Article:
crochet pattern collection: bottle carriers

Pattern Release Day! Coupon code for 30% off valid on Tuesday and Wednesday ONLY is at the bottom of the post!

I wish I had a witty anecdote to introduce this pattern release. I don’t. So instead of beating around the bush and going down the memory lane from my first wine bottle carrier almost three years ago to today’s collection, I’ll just jump right in.

After 14 months of home learning, my son returned to class almost a month ago. It was a rocky readjustment, but just a few nights ago, as he was falling asleep, he told me, “Mom, I can’t believe I am actually saying this but… I like going to school now.” With that, my worries of long-term consequences of an extremely long isolation faded. A little.  

In the month that he has been getting used to his new normal in Mrs Chestnut’s first grade class, I took on the largest project I had ever completed. I am so, so excited and proud to introduce the result of this hard work.

My 2021 pattern collection of six (not just wine) bottle carriers in the fan-favorite combination of jute and cotton. And, of course, in my favorite combination of jute and cotton.

Bottle Carriers Crochet Pattern Collection |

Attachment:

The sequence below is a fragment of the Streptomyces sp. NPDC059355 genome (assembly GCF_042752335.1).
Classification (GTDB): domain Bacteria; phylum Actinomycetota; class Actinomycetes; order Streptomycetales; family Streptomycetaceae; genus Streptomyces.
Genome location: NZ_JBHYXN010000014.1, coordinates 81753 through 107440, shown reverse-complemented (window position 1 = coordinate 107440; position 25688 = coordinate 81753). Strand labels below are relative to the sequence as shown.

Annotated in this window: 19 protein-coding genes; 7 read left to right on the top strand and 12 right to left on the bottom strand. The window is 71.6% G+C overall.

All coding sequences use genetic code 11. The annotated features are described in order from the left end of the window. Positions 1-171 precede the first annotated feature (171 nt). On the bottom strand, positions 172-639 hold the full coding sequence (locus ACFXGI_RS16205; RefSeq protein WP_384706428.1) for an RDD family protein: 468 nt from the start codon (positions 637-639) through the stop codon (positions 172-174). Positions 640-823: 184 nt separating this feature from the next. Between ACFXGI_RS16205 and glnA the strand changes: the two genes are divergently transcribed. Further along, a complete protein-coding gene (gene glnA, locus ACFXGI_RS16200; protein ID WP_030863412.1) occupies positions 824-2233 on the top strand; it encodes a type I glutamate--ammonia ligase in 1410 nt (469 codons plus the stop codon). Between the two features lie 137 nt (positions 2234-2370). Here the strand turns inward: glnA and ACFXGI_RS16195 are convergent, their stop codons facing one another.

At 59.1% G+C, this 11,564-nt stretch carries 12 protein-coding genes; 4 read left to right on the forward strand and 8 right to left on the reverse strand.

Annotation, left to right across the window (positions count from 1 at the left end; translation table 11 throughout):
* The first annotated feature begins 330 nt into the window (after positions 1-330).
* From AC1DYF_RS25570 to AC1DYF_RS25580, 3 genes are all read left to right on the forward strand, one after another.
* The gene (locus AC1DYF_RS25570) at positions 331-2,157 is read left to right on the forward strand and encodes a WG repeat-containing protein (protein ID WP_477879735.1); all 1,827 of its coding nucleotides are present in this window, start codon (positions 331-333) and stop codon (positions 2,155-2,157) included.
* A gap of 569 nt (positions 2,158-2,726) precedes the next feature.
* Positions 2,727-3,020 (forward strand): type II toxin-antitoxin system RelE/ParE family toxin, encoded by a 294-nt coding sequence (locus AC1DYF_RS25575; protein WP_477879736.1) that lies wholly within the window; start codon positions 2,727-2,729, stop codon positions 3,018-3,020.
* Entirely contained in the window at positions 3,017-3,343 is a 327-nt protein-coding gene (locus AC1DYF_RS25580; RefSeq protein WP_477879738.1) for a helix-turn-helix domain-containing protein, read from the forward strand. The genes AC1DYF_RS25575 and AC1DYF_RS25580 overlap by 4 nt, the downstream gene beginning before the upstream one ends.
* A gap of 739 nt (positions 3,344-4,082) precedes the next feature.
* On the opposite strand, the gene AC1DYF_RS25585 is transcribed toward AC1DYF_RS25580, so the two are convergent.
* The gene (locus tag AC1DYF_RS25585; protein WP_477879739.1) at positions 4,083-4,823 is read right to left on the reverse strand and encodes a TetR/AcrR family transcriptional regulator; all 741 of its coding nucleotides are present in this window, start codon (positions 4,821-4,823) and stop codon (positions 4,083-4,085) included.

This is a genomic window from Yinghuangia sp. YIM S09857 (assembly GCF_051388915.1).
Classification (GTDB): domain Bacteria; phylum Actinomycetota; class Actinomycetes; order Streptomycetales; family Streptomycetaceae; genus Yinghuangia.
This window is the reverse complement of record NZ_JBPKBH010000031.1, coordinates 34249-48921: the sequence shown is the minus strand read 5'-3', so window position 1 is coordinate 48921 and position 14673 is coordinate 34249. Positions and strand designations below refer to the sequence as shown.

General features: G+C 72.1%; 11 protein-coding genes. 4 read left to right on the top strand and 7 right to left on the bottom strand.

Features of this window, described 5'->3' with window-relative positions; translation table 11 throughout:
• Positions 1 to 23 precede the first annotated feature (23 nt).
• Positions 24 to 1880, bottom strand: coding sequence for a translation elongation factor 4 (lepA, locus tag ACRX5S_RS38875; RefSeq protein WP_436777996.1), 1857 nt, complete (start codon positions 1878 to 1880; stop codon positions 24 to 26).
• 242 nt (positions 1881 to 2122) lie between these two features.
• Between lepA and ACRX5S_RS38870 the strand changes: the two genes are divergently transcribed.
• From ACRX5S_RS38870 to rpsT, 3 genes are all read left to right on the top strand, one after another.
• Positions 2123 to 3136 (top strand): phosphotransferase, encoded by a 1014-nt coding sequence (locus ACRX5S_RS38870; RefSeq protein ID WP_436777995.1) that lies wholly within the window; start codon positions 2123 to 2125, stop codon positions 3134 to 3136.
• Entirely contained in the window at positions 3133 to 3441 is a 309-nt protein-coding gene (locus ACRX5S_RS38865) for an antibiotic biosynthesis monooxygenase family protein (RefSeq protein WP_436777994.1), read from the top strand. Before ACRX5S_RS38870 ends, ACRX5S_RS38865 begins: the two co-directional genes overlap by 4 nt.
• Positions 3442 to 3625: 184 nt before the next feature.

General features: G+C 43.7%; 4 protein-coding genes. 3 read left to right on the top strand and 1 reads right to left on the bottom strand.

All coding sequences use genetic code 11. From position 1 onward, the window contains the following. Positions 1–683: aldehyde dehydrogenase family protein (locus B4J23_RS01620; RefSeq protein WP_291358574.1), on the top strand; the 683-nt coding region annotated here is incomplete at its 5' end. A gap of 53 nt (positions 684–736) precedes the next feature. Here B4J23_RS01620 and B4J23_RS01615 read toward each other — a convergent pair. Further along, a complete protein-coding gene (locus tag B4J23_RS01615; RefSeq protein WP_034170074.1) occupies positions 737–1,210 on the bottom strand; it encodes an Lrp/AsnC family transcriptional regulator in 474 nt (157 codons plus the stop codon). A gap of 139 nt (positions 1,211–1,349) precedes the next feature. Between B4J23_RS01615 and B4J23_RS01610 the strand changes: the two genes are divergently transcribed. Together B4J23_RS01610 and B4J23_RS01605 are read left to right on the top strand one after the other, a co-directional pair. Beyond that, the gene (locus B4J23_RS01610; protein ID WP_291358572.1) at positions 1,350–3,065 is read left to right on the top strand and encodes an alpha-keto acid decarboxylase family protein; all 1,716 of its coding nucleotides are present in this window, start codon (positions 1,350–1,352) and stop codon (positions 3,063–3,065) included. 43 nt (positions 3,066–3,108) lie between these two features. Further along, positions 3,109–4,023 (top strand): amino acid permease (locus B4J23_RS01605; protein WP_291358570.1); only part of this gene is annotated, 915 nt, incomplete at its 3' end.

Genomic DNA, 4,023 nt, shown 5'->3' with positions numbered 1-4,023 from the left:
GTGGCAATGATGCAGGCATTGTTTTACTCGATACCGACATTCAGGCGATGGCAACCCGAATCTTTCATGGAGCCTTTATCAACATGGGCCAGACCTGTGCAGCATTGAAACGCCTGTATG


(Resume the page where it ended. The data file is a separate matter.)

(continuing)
Back Story

You may have read a little about the words behind the pattern names on my Instagram. If you’d like to skip this part, go ahead and jump to the Pattern Details section. Otherwise, read on for some personal stories and explanations.

I don’t normally name my crochet patterns, but to keep this collection organized, it was a necessity. Even though they work perfectly as wine bottle carriers or gift bags, I began to see them more as water bottle carriers. With that in mind, I chose to name them with words that, to the best of my knowledge, all mean WATER. If I got any wrong, PLEASE let me know!

πŸ’§ EAU is water in French.
πŸ’§ MBISH is water in Potawatomi.
πŸ’§ MUL is water in Korean.
πŸ’§ SHUI is water in Chinese.
πŸ’§ WAI is water in Hawaiian.
πŸ’§ VODA is water in Slovak, Czech, Ukrainian, Russian, Bosnian, Croatian, Serbian, and Polish.

Why did I choose these particular languages?

Well, the Slavic choice will hardly surprise anyone. That’s how we say water in my native Slovak. What is really amazing about this word, voda, is that it is virtually the same across all Slavic languages. The unifying force, indeed.

To pay respect to my second homeland, I chose French. In addition to English, French is the second official language in Canada, the country to which my family immigrated more than 20 years ago.

And as I myself migrated further south still – to Indiana – over the years I have found myself seeking information about the people who not that long ago called the earth I walk on today their home: the Potawatomi.

My husband and I married in Hawaii (it was a practical solution to us living in South Korea at the time, not a traditional destination wedding), so I included the words for water in both Hawaiian and Korean.